"Dallas County has 10,000 fugitives," Touchstone says. "Most fugitive squads will go to [the target's] last known address. If they're not there, they'll wait for them to get pulled over in a traffic stop."
Some, like Havard, have never been convicted of a crime. Others have extensive criminal histories and know that if caught, they're likely to be incarcerated for a long time.
According to FBI crime statistics, 80 percent of crime is committed by people with criminal histories, Touchstone says, so law enforcement agencies are getting more aggressive and more organized about finding fugitives. On January 1, the Dallas-Fort Worth "Fugitive Apprehension Strike Team," a joint effort by federal, state and local authorities, went into action.
"The task force handles cases that are complex, for people who run out of state or out of the country," Touchstone says. It focuses on felons with violent criminal histories and weapons offenses. "We have the luxury of being able to assign three or four people to a single case." FAST is getting a steady flow of cases, from 30 to 50 a month, from Dallas.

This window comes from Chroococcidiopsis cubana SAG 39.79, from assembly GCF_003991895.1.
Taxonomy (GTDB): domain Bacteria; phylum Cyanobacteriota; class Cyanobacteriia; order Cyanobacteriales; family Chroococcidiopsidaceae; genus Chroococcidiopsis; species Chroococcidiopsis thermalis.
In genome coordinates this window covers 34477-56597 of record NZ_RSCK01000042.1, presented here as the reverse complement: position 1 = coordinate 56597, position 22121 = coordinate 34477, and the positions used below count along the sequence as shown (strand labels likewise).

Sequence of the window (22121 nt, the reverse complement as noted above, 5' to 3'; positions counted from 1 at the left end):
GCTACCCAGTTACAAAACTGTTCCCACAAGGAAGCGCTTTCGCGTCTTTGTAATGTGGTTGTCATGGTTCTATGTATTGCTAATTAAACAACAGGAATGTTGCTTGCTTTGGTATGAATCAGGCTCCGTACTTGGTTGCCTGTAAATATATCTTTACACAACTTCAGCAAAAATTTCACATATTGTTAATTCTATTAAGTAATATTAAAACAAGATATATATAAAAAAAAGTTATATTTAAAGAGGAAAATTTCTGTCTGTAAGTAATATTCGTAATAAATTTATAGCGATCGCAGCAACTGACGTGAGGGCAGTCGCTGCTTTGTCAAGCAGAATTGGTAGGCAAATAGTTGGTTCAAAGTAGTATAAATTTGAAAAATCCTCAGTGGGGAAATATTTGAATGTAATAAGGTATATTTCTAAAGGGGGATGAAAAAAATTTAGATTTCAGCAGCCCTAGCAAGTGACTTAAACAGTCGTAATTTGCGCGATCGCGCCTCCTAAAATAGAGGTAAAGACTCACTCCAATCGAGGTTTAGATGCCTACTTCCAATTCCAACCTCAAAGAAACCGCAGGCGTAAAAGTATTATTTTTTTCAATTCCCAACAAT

One positive effect from 9-11, Touchstone says, is that law enforcement agencies are getting much better about sharing information. If you are arrested in Dallas, sent to jail and fingerprinted, those prints are sent to the FBI's automated fingerprint identification system and compared with "frequent fliers"--those convicted of crimes.